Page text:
• Sick leave can be paused whilst the employee is on holiday
  • The employee should get holiday pay whilst they are on holiday

Sick leave may continue after the holiday, if the employee is still not well enough to return to work.

Alternatively, if an employee is sick whilst on holiday they must report the sickness to their employer if they would like to take any holiday as sick leave instead. In this instance, the employee may:

  • Get sick pay for the time they were sick (provided they are entitled to sick pay)
  • Keep the holiday to use at another time

Employees may accrue holiday as normal whilst they are off sick (no matter how long the employee is off). As workplaces have varied rules on sick pay entitlement, sick leave and holiday pay, it is important to check your employment contract or staff handbook to see what rules your employer has in place.

Any statutory holiday the employee is unable to use due to illness can be carried over into the next leave year.

Statutory Sick Pay

Based on the current government guidance you can get up to £96.35 per week for SSP if you are too ill to work and it is paid by your employer for up to 28 weeks, from the fourth day you’re off sick. In order to qualify for SSP you must:

  • Be considered an employee and have done some work for your employer;
  • Earn an average of at least £120 per week
  • Have been ill or self-isolating for at least 4 days in a row (this includes non-working days)

If you are unable to work you must tell your employer by the deadline they have set. Where there is not a set deadline, you must inform your employer within 7 days as you may lose part of your SSP if you do not tell your employer in time.

When does Statutory Sick Pay start?

The days you’re off sick when you normally would have worked are known as “qualifying days”, you will receive SSP for all your qualifying days except for the first three days, otherwise known as “waiting days”. You are only eligible for payment of waiting days if you have received SSP within the last 8 weeks and that included a three-day waiting period.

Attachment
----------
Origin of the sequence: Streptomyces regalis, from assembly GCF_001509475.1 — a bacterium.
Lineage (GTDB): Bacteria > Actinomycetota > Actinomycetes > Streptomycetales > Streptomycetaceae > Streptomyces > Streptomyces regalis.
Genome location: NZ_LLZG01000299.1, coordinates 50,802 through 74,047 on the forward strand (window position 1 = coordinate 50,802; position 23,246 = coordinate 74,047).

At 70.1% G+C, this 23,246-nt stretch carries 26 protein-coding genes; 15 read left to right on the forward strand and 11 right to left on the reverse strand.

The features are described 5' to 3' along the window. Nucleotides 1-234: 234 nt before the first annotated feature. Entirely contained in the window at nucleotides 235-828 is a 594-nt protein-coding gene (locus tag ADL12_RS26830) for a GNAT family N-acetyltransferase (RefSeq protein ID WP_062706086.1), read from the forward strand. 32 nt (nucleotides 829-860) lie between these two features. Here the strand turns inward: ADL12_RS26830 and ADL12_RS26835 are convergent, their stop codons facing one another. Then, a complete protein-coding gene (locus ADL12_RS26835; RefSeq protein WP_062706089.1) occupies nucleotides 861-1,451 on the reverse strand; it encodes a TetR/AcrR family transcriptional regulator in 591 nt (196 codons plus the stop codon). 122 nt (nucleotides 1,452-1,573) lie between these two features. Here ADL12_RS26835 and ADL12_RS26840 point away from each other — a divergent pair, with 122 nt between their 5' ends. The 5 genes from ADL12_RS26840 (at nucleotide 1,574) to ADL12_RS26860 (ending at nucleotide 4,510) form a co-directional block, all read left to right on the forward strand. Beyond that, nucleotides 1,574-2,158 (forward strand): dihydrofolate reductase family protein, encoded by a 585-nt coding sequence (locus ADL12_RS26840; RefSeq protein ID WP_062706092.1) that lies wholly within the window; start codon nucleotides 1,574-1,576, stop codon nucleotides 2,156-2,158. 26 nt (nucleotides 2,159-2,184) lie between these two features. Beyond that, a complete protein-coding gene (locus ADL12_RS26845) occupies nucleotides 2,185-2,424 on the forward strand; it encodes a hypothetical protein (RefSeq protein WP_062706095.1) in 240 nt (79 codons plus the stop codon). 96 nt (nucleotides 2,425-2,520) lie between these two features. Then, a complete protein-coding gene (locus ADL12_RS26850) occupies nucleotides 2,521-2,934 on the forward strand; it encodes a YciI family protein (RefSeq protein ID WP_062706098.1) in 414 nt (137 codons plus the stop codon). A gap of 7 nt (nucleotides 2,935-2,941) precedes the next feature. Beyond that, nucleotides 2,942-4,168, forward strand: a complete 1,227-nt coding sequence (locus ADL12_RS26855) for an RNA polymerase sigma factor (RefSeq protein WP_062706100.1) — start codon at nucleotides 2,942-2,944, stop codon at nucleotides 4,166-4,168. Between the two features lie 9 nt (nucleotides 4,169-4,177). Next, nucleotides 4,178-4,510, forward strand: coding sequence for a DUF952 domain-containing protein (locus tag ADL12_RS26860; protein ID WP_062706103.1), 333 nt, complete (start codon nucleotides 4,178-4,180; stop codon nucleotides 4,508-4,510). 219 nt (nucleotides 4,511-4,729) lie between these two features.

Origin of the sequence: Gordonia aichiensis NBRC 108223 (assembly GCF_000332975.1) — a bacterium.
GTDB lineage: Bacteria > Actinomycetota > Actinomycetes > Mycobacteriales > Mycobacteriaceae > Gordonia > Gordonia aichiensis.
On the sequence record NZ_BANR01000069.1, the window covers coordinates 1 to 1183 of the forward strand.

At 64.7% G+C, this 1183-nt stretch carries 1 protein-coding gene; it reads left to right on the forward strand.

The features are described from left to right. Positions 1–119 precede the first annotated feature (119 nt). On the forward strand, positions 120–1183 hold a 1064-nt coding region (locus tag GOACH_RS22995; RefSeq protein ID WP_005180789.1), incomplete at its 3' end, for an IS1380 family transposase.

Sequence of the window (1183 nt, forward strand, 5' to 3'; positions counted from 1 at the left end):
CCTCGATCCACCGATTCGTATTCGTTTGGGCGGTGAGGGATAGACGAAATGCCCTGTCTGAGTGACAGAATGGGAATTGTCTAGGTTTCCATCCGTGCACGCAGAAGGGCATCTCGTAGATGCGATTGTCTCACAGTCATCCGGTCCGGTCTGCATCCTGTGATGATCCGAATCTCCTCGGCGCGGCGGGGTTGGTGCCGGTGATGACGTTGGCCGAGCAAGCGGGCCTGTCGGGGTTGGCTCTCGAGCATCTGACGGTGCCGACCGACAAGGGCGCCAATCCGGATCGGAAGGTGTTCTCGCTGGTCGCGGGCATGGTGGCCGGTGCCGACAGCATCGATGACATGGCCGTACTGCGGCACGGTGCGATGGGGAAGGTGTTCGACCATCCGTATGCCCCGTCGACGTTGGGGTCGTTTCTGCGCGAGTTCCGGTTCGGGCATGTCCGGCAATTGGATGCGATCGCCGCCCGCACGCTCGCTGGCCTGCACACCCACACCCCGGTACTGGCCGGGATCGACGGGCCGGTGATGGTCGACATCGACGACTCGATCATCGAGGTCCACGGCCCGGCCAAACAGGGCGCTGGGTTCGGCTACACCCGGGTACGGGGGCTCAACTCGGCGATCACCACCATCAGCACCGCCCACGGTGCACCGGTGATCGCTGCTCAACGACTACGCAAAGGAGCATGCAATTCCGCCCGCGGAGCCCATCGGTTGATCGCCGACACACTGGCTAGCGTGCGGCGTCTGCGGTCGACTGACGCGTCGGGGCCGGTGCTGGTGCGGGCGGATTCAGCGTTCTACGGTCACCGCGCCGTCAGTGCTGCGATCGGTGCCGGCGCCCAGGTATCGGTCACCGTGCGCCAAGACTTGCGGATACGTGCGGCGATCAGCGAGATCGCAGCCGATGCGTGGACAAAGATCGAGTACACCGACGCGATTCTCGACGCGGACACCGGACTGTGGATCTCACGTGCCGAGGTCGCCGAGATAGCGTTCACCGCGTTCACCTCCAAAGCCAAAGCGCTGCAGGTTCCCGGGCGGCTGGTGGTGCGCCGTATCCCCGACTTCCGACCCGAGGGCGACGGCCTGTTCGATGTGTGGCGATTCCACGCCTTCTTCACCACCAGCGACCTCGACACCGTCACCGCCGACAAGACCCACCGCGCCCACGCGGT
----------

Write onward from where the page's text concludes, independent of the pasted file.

You may have regular periods of sickness which are considered “linked”, in order to be linked the sickness periods must:

  • Last 4 or more days each
  • Be 8 weeks or less apart

You will not be eligible for SSP if:

  • You have a continuous series of linked periods for more than 3 years;
  • You have received the maximum amount of SSP (28 weeks)
  • You are in receipt of Statutory Maternity Pay (if you are on maternity leave)
  • You are self-isolating after entering or returning to the UK and do not need to self-isolate for any other reason.

If you are not eligible for SSP or your SSP ends you may be entitled to Universal Credit or Employment and Support Allowance. For more information click here. If you don’t qualify for SSP your employer must send you the form SSP1 within 7 days of you going off sick.

SSP is paid in the same way as normal pay by your employer. If you are employed by more than one employer you may receive SSP from each employer.

Company Sick Pay

If you are off work sick you may be entitled to company sick pay. In addition to physical conditions, mental health issues also count as sickness. An employer cannot pay less than SSP, where an employer pays more than SSP it is considered as ‘company sick pay’ or ‘occupational sick pay’.If you would like to know if you are entitled to company sick pay you can review your employment contract which should state:

  • How much sick pay you are entitled to;
  • How long the sick pay may last; and
  • Any rules surrounding sick pay.

Your employer may also have a staff handbook or a workplace policy which includes guidance, rules and procedures for sick pay. If your contract is silent on company sick pay, the government provides SSP as the minimum amount an employer must pay.

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The opinions on this page are for general information purposes only and do not constitute legal advice on which you should rely.